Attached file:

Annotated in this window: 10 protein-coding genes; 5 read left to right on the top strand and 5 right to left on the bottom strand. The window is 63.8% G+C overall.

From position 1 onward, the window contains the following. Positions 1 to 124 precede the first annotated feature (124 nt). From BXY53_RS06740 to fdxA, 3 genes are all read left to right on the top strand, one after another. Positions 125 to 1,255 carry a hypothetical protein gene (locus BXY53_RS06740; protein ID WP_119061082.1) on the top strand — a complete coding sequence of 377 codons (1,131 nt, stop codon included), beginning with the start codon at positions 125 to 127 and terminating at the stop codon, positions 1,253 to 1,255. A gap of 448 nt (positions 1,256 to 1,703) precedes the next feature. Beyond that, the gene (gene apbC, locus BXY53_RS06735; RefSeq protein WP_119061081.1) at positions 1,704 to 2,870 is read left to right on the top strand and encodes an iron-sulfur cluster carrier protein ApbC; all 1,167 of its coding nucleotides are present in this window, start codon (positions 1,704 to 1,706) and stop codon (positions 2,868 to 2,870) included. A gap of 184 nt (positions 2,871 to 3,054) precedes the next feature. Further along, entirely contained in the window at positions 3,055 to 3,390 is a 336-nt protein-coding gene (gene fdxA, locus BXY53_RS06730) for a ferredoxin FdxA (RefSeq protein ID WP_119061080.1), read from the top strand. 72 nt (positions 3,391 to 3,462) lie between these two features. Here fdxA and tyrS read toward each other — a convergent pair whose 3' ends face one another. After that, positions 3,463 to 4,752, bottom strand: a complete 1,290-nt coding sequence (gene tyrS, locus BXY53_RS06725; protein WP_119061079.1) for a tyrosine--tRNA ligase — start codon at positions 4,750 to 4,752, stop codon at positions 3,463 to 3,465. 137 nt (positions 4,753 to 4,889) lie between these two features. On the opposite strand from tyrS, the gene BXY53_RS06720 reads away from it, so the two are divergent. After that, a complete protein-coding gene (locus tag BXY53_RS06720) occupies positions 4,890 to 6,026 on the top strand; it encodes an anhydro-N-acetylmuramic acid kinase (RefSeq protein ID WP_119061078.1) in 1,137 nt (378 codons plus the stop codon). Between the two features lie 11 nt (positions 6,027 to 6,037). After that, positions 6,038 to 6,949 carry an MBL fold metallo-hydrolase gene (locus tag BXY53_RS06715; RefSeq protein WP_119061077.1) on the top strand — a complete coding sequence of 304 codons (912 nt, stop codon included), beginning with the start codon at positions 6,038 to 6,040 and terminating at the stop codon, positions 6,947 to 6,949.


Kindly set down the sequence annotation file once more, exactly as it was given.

Annotated in this window: 10 protein-coding genes; 5 read left to right on the top strand and 5 right to left on the bottom strand. The window is 63.8% G+C overall.

From position 1 onward, the window contains the following. Positions 1 to 124 precede the first annotated feature (124 nt). From BXY53_RS06740 to fdxA, 3 genes are all read left to right on the top strand, one after another. Positions 125 to 1,255 carry a hypothetical protein gene (locus BXY53_RS06740; protein ID WP_119061082.1) on the top strand — a complete coding sequence of 377 codons (1,131 nt, stop codon included), beginning with the start codon at positions 125 to 127 and terminating at the stop codon, positions 1,253 to 1,255. A gap of 448 nt (positions 1,256 to 1,703) precedes the next feature. Beyond that, the gene (gene apbC, locus BXY53_RS06735; RefSeq protein WP_119061081.1) at positions 1,704 to 2,870 is read left to right on the top strand and encodes an iron-sulfur cluster carrier protein ApbC; all 1,167 of its coding nucleotides are present in this window, start codon (positions 1,704 to 1,706) and stop codon (positions 2,868 to 2,870) included. A gap of 184 nt (positions 2,871 to 3,054) precedes the next feature. Further along, entirely contained in the window at positions 3,055 to 3,390 is a 336-nt protein-coding gene (gene fdxA, locus BXY53_RS06730) for a ferredoxin FdxA (RefSeq protein ID WP_119061080.1), read from the top strand. 72 nt (positions 3,391 to 3,462) lie between these two features. Here fdxA and tyrS read toward each other — a convergent pair whose 3' ends face one another. After that, positions 3,463 to 4,752, bottom strand: a complete 1,290-nt coding sequence (gene tyrS, locus BXY53_RS06725; protein WP_119061079.1) for a tyrosine--tRNA ligase — start codon at positions 4,750 to 4,752, stop codon at positions 3,463 to 3,465. 137 nt (positions 4,753 to 4,889) lie between these two features. On the opposite strand from tyrS, the gene BXY53_RS06720 reads away from it, so the two are divergent. After that, a complete protein-coding gene (locus tag BXY53_RS06720) occupies positions 4,890 to 6,026 on the top strand; it encodes an anhydro-N-acetylmuramic acid kinase (RefSeq protein ID WP_119061078.1) in 1,137 nt (378 codons plus the stop codon). Between the two features lie 11 nt (positions 6,027 to 6,037). After that, positions 6,038 to 6,949 carry an MBL fold metallo-hydrolase gene (locus tag BXY53_RS06715; RefSeq protein WP_119061077.1) on the top strand — a complete coding sequence of 304 codons (912 nt, stop codon included), beginning with the start codon at positions 6,038 to 6,040 and terminating at the stop codon, positions 6,947 to 6,949.